Yeah. And so that, you know, that was probably one of the biggest shifts that we saw. Workers’ compensation insurance carriers, they're typically always just focused on operations that are associated with brick and mortar facilities. Even though the funny thing is we're workers' comp carrier and injuries happenclaims for us. Somehow the carriers miss the human element. It's relatively easy to focus on those buildings and the machines and the processes. But really what if you focus on the people and what matters, that's where you make the greatest impact. So we started looking at claims experience and tried to identify some risk factors, possible opportunities for programming. Some of the areas that we really hadn't looked at previously. We developed resources to meet some of those policyholder needs. We focused on education, training, programming, and of course we always support the health promotion efforts and encouraged strategies to get greater, healthier employees and merge that with healthier and safer work environments.
 
Chris Sharp:
04:40
That makes sense. And actually when you mentioned your employees. I understand that your staff holds a lot of designations in risk management, but also in technical disciplines and everyone is also wellness certified. Why is that important?
 
Dan Ilnicky:
04:55
Yeah, so you know, everything that you mentioned there is true. One of my objectives when I became the senior manager of the department was to identify how we can have the best qualified, experienced, knowledgeable technical team in the industry. And that is fully supported by our senior leadership team. We have certified safety professionals. We have an industrial hygienist, we have an electrician all on our staff. Yeah. So we've got some good credentials.
 
Chris Sharp:
05:26
Not what you'd expect from insurance providers. 
 
Dan Ilnicky:
05:28
And especially one that focuses around workers’ comp. So we really do, we cover a wide range of professional designations and yes, now each and every one of our injury prevention worksite wellness consultants have achieved at least the level of certified wellness program coordinator. We've got a couple of that have designations above that even now. This is important to me personally because I know now that I have a full staff of wellness professionals, not just a couple of people that are available. What I also know is that I have an entire department now who can confidently and effectively deliver wellness offerings to any of our policyholders.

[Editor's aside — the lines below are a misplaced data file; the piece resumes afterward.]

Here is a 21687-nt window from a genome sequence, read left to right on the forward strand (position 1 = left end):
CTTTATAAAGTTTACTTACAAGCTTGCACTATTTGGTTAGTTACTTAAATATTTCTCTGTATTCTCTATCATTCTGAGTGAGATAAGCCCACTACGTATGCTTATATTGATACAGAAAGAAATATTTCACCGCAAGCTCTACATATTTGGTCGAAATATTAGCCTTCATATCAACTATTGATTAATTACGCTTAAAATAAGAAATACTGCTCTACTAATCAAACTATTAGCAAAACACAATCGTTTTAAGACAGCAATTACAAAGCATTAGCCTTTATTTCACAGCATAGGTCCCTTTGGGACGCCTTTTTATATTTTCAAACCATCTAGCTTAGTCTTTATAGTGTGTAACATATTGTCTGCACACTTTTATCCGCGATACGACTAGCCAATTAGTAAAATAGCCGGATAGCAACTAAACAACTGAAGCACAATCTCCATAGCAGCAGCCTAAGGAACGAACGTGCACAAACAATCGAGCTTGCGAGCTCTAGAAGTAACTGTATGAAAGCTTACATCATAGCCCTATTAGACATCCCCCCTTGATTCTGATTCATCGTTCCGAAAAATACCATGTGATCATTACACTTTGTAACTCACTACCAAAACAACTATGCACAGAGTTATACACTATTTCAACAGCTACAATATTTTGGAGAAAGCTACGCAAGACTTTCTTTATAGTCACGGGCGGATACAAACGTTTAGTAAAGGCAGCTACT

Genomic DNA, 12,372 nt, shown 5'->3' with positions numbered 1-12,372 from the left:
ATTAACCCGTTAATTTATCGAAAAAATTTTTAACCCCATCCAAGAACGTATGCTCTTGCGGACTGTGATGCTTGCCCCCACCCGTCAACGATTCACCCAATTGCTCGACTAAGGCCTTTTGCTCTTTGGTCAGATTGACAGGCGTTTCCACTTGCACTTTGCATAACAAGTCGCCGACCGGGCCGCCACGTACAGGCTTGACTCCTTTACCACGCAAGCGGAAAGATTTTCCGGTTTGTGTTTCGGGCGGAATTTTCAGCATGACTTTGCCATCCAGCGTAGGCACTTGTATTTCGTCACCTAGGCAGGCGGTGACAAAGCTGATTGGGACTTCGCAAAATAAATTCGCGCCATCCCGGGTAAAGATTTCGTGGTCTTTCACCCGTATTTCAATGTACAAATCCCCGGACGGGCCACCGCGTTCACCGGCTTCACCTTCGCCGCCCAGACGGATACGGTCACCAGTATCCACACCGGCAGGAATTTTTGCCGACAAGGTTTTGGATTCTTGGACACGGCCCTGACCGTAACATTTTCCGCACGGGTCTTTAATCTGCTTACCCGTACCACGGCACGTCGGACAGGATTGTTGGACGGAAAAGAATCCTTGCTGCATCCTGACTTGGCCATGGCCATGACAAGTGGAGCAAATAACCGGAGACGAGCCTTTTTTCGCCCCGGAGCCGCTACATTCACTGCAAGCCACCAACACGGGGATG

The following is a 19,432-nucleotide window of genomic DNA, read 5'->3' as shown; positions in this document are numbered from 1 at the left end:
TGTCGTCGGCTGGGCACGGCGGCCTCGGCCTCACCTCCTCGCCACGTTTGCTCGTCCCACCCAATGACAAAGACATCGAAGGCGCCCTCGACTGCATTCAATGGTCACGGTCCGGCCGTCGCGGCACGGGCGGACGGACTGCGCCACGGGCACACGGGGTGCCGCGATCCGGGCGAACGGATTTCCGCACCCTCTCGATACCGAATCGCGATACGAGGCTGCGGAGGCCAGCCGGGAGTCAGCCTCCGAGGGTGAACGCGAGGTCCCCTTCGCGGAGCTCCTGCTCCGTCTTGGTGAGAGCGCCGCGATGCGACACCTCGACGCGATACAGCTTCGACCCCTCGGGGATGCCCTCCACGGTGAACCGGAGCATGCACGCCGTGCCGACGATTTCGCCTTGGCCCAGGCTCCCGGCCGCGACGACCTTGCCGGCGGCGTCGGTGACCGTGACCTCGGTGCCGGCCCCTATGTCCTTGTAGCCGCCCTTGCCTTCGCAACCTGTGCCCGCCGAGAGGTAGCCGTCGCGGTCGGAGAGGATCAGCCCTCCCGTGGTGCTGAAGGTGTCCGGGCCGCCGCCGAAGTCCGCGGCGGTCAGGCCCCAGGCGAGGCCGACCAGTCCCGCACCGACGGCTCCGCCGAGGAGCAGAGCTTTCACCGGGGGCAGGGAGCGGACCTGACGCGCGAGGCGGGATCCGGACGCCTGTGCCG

Chris Sharp:
06:10
That's, I mean, that's a differentiator, I'm sure. 
 
Dan Ilnicky:
06:14
Yeah.  It seems to be us, that's for sure. 
 
Chris Sharp:
06:17
Can you give me an example of a policyholder who has benefited from this approach and how it's kind of changed the way that they operate? 
 
Dan Ilnicky:
06:27
Yeah. You know, I could probably give you one specific, but the reality is that, it's what I just mentioned. We have colleagues now who can deliver all of our IPWW services to any of our policyholders. You know, there's no waiting. There's no referrals, there's no lag time for getting engaged. Each policyholder has a consultant that works with them, and that consultant now can do what needs to be done. It's gone from assisting, you know, the traditional loss control model with safeguarding the machine or reducing noise to actually now building sustainable wellness programs and cultures that reduce the risk factors of not just one person, but many in that organization. Often times family members will also benefit from this as well and maybe something that an employee learns at work, but they take that home with them. And, so again, those family members benefit from the efforts that we see happening at the workplace. I like to believe that we don't just help people go home at the end of their workday just as good as they were when they arrive, but I like to think that they go home better.
 
Chris Sharp:
07:41
So that's inspired actually. Well, thank you so much for your time and insight, Dan, and thanks again to our listeners. We hope you've enjoyed our talk and will tune in for our next topic soon. Thank you.